We’re both far and close it depends on whether Bellator or the UFC wants to invest in Indian talent. Modern MMA is all about careful and selective matchmaking, and if either the UFC or Bellator wants to properly promote Indian MMA athletes they could build them properly by carefully developing their records through a steady growth in similarly experienced opponents and gradually developing their skills through properly channeled training camps. Unfortunately, neither the UFC nor Bellator have seriously considered entering into the Indian market, Over the last few months the UFC has begun to explore Indian talent by sponsoring a few fighters to attend their fighter development program in the US, unfortunately that hasn’t borne fruit as yet and according to my sources that project has further discouraged the UFC from entering India. Currently the only promotion in the world dedicated to developing and promoting Indian MMA talent is the Super Fight League.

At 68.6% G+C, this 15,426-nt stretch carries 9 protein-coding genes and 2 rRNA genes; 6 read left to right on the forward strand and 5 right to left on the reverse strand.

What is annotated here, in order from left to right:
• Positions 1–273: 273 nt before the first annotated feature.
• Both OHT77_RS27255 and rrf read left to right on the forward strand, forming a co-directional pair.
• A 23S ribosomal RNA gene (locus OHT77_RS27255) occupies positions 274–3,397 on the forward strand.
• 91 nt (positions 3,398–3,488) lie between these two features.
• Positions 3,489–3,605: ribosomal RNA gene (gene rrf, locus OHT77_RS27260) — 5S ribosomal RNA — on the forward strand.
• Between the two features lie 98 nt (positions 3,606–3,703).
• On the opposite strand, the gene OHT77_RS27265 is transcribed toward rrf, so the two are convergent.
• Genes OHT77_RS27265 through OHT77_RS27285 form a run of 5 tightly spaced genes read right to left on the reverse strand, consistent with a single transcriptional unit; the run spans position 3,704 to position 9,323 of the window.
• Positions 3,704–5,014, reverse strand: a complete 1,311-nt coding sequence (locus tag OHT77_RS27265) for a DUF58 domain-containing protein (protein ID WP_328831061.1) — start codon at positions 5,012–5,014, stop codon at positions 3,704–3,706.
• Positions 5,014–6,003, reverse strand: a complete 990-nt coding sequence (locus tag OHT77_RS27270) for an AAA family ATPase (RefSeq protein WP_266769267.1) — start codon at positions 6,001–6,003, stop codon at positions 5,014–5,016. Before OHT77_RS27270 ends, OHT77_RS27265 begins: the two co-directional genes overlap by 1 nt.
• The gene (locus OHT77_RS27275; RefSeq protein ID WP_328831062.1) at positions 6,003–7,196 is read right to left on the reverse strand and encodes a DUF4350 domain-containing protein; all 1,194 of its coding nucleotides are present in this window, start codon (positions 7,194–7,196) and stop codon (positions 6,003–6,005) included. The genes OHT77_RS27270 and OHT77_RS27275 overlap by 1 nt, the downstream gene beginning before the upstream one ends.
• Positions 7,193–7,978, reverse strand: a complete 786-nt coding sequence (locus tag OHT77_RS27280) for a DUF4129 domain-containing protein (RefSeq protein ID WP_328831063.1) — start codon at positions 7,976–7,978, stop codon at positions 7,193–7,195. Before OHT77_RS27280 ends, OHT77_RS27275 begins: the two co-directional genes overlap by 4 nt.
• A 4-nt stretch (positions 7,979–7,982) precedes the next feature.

If there was only one thing you could change about MMA in India, what would it be?
I would cast a spell on the entire Indian population and eradicate Cricket (Laughs), No seriously though, that’s what I would do. Cricket has stolen everything from every sport and every sportsperson in India. And even the national sport of Hockey is left far behind we shouldn’t be complaining about Indian MMA with the kind of achievements collectively attained over the years.
Do you see MMA becoming a mainstream sport in the near future?
We need more MMA promoters to enter into Indian MMA and invest into Mixed Martial Arts, It’s only when we get to watch different MMA brands on different sports channels that the sport will start to take root in India.